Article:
Participation in higher education

Back in the dark ages when I was a student, I was one of the very small percentage of the population that had the privilege of a university education. We have come a long way since then, and by the middle of the current decade the participation rate in higher education had risen to 55 per cent. When the National Development Plan 2007-2013 was published, it included an investment programme for the sector that was based on an assumption of a further significant increase in participation, which the government subsequently declared should rise above 70 per cent. The NDP noted various developments which were likely to occur, including the expectation that ‘62% of net new jobs which employers are expected to create in 2010 are likely to require third level education, compared with less than 30% of existing jobs in 2001′ (p. 201).

Of course since then everything has changed. If we are honest we don’t really know what kind of jobs will be created in 2010 – we just fervently hope that there will be some – and we don’t know what skills will be needed for those jobs. This will depend on economic conditions, international investment trends and the degree to which we have been resolute and successful in developing a knowledge society and economy. It certainly seems right that we should aim to have a highly skilled population to enable new growth, but we cannot be sure whether the trends we thought we were going to observe before the current credit crisis emerged will actually materialise in quite that way.

But furthermore, we cannot ignore the fact that resources for higher education are being cut dramatically, as part of the general re-alignment of public funding. Whatever view we may take of this, one thing it makes inevitable is that we will be unable to increase numbers in the system, possibly at all. It is not even inconceivable that numbers will have to be reduced.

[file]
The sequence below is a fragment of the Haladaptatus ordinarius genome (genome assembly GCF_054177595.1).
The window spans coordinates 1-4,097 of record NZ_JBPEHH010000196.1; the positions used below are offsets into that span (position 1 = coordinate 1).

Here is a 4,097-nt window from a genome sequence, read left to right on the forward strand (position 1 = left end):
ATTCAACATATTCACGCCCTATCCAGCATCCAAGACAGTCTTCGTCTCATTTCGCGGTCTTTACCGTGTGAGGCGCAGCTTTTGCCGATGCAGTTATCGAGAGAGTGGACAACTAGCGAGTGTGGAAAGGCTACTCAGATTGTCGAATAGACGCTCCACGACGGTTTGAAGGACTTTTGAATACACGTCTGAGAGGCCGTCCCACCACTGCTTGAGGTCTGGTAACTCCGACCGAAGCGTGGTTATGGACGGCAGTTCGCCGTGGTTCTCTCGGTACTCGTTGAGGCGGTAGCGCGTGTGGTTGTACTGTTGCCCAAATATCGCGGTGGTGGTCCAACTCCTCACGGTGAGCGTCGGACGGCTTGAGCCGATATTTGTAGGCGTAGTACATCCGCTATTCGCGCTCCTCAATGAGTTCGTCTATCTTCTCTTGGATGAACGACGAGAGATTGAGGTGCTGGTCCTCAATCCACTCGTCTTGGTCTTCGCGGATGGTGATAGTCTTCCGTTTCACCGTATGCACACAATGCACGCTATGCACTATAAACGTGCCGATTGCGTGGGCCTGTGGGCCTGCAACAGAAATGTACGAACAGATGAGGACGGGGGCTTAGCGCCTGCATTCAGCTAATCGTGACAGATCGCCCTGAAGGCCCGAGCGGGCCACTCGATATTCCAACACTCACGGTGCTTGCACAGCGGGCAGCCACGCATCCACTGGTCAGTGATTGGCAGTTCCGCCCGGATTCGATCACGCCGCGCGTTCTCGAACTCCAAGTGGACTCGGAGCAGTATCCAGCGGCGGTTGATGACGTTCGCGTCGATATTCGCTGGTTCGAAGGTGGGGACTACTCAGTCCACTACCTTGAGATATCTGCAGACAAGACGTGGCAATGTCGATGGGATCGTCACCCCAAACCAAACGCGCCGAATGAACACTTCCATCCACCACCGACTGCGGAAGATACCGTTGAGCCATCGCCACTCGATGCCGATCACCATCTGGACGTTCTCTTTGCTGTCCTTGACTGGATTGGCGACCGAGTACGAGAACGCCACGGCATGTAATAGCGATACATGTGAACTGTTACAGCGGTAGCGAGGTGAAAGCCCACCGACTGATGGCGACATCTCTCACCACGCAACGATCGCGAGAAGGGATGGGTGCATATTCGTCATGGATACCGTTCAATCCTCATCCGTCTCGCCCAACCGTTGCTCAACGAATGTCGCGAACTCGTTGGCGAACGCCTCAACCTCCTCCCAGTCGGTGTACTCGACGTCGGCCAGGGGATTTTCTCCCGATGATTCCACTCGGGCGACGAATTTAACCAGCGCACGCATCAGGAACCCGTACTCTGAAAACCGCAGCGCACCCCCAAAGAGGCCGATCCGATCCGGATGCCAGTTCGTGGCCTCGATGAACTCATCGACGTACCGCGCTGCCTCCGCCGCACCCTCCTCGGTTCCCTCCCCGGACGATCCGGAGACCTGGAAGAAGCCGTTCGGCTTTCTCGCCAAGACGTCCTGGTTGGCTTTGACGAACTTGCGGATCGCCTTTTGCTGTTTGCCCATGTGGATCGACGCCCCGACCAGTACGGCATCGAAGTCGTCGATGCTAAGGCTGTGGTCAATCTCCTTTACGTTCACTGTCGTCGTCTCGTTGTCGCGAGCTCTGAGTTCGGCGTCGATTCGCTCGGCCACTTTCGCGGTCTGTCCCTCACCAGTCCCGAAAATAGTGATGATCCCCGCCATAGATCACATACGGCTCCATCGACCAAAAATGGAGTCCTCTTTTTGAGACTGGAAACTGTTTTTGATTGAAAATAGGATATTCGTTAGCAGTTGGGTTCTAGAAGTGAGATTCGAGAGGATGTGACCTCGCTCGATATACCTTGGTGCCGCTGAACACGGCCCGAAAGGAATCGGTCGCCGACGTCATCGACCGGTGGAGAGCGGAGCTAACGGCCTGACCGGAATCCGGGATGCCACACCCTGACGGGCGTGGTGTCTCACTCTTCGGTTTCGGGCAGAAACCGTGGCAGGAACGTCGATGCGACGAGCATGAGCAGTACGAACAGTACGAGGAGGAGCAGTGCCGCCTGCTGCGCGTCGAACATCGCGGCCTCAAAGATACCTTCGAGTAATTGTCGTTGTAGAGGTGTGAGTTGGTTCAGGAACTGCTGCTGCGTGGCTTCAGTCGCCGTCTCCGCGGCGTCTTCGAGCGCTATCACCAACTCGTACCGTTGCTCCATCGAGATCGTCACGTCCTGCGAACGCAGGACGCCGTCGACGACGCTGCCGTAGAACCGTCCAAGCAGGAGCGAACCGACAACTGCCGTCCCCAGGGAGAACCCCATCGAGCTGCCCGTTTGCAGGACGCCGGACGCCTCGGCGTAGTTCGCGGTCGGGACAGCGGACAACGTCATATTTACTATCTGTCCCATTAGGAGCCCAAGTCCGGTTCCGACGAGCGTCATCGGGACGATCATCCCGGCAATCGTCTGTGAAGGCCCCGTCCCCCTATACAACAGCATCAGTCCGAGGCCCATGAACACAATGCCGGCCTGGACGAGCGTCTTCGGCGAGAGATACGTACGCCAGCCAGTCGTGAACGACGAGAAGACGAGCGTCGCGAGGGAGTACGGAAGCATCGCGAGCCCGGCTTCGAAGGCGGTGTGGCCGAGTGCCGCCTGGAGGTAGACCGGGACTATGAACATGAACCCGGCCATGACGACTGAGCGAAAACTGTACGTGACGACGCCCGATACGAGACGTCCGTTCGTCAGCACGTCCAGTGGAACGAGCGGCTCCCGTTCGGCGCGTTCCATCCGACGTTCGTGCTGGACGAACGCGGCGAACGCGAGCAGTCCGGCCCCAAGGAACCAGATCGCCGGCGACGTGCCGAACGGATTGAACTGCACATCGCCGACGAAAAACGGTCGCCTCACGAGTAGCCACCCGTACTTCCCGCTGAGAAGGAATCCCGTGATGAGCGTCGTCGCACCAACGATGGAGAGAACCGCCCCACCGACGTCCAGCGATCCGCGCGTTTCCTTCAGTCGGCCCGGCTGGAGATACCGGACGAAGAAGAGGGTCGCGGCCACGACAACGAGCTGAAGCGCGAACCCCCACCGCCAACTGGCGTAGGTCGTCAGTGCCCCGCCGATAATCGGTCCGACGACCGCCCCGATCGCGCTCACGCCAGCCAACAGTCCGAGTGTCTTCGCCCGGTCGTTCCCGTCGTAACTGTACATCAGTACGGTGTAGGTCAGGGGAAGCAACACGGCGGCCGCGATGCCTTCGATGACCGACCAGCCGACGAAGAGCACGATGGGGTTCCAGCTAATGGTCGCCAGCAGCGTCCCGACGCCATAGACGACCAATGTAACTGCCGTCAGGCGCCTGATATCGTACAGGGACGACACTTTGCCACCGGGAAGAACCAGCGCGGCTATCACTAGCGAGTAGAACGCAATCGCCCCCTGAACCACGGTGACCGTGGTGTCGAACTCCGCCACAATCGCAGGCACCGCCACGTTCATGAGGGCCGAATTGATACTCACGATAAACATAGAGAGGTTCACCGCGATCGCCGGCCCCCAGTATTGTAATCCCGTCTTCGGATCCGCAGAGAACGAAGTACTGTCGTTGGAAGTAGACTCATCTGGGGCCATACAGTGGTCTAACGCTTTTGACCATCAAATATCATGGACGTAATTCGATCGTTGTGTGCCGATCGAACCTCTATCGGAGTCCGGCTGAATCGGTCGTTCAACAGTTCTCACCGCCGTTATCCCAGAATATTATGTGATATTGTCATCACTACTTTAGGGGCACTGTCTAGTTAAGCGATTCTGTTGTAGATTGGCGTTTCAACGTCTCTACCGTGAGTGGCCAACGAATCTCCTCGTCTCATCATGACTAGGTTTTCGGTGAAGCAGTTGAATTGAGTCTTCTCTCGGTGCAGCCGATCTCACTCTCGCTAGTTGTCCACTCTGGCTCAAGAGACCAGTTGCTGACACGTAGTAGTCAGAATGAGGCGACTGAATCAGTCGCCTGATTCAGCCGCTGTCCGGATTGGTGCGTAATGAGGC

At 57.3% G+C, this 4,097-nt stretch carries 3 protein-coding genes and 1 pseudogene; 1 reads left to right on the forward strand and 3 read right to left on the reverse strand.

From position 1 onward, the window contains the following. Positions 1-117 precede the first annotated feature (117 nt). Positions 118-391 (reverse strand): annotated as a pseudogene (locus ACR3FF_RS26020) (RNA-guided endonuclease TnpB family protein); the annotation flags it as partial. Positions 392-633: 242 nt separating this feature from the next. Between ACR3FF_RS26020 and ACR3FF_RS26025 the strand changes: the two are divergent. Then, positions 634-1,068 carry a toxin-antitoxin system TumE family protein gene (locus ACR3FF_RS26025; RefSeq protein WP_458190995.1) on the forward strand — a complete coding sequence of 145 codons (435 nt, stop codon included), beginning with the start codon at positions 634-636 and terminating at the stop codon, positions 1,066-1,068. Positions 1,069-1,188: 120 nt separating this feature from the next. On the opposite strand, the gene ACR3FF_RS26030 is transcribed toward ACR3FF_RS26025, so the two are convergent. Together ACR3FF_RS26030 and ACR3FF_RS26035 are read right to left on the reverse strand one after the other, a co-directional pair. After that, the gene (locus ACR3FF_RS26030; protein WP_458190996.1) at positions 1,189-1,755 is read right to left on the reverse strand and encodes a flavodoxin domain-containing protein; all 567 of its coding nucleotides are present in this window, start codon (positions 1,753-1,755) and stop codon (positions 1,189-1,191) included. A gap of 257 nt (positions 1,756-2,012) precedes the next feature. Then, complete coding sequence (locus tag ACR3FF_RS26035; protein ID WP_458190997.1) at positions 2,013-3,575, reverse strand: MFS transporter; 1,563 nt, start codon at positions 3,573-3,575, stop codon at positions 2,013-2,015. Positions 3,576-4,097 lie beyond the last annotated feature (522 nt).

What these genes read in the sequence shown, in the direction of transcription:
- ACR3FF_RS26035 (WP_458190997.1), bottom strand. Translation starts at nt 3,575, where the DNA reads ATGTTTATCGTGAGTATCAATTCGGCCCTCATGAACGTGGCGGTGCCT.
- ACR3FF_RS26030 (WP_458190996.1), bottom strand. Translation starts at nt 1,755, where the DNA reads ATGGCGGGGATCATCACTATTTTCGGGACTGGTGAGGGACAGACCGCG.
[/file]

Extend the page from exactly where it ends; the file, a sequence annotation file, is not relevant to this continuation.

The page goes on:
In this setting, we need to look again at participation targets and ask ourselves what levels of participation are required for national success, and what levels are likely to be affordable or capable of being resourced. Other things will enter this discussion, including the nature of funding and the re-introduction (or not) of tuition fees.

Ireland has benefited hugely from the higher levels of participation, and from at least some trend towards a student cohort more representative of the population at large. But there is no point pretending that participation will grow further if we have not properly assessed whether that is what we need to do and how it can be paid for. This will need to form part of the strategic review about to be undertaken of Irish higher education.

Explore posts in the same categories: higher education, society

One Comment on “Participation in higher education”

  1. ultan Says:

    I see the Minister is to present a memo concerning fees to Cabinet in April:

    Personally, I wish they’d just introduce the fees immediately. Moving just before local/EU elections will lead to more Govt indecision, backtracking and turnarounds.

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